That which was from the beginning, which we have heard, which we have seen with our eyes, which we have looked at and our hands have touched—this we proclaim concerning the Word of life.
1 John 1:1
Introduction to 1 John
John was one of Jesus’ closest disciples, who along with Peter and James his fishing partners, were called by Jesus to follow Him (Luke 5:1-11), eventually also to be sent out as an apostle (Luke 12-16). Jesus nicknamed him and his brother James as “the sons of thunder” (Mark 3:17). The author of the Gospel of John, he referred to himself as “the disciple who Jesus loved” (John 13:23; 19:26; 20:2; 21:7, 20). He is mentioned three times in the Book of Acts (3:1; 4:13; 8:14), and was referred to by the Apostle Paul as one of “the pillars” of the Jerusalem church (Galatians 2:9).
Tradition has it that John most likely left Jerusalem for Ephesus just before it was destroyed in 70 AD. As he referenced in the Book of Revelation which he also wrote, he was later exiled to the island of Patmos (Revelation 1:9). He most likely wrote his three letters from Ephesus after the gospel of John and before Revelation, approximately 90-95 AD. While the recipients are not mentioned in the letter, most likely they were written to the seven churches mentioned in Revelation 2-3.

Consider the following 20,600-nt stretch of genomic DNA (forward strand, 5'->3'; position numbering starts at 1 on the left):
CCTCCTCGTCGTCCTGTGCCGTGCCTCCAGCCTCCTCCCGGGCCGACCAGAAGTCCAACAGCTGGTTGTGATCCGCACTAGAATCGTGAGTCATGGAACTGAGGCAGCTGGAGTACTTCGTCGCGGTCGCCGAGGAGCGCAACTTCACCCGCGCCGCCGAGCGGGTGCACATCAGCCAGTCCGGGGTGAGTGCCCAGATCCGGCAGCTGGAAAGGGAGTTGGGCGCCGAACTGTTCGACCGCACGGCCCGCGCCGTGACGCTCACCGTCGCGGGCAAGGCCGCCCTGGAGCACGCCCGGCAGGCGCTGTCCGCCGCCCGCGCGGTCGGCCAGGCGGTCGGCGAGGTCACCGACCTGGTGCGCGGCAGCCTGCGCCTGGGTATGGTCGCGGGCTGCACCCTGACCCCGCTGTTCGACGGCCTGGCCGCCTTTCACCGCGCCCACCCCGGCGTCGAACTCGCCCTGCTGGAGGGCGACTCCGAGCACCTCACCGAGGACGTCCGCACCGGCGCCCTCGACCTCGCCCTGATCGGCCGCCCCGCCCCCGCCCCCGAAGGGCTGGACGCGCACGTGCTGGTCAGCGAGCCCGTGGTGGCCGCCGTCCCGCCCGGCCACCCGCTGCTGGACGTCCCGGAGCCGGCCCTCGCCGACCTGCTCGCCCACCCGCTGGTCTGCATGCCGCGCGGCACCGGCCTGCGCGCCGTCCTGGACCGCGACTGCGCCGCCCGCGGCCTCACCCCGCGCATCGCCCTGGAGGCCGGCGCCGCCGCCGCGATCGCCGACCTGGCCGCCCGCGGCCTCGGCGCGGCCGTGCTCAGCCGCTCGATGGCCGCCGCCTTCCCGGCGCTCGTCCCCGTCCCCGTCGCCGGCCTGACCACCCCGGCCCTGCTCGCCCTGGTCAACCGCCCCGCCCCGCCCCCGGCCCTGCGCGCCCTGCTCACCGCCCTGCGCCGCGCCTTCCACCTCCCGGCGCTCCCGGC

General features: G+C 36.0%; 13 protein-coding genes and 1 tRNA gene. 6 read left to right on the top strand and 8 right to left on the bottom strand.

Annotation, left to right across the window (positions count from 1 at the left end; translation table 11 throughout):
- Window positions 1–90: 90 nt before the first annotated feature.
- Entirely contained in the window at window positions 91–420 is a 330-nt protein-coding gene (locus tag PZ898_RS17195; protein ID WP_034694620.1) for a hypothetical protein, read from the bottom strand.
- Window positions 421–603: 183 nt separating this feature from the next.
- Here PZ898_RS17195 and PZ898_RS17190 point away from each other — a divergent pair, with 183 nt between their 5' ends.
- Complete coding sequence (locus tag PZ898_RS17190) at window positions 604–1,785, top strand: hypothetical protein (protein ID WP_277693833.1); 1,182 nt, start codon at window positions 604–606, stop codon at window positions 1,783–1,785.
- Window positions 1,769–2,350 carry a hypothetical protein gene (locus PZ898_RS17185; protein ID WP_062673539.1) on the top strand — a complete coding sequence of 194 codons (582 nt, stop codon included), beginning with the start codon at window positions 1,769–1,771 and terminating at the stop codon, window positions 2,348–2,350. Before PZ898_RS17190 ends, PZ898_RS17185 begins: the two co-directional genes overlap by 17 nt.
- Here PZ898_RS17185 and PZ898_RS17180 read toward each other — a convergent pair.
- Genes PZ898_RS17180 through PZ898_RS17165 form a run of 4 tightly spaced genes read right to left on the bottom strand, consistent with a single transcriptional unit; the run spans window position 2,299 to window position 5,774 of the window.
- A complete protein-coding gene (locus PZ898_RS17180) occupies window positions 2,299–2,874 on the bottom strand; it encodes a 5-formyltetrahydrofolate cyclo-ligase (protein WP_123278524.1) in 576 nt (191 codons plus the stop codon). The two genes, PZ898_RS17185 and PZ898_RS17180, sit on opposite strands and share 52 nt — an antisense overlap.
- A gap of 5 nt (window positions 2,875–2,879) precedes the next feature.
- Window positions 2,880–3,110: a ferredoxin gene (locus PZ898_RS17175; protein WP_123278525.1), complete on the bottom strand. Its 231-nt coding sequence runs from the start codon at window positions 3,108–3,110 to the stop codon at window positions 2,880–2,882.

John was writing out of a concern for the churches being lured away by false teachers whom he called antichrists, possibly teaching that of Gnosticism or Docetism. Gnosticism taught that a special knowledge reserved for only the spiritual elite was necessary to achieve salvation. It taught that matter was evil but that the spiritual world was good. Docetism taught that Jesus was not really human and only appear to have a physical body.
John’s response as an eyewitness to Jesus Christ to write to encourage them to fellowship with God the Father and with His Son Jesus Christ as the essence of eternal life (1:1:1-4). This fellowship will result in obedience to Him (2:3-8; 3:22-24; 5:2-3) and love for one another (2:9-11; 3:11-18, 23; 4:7-12, 19-21).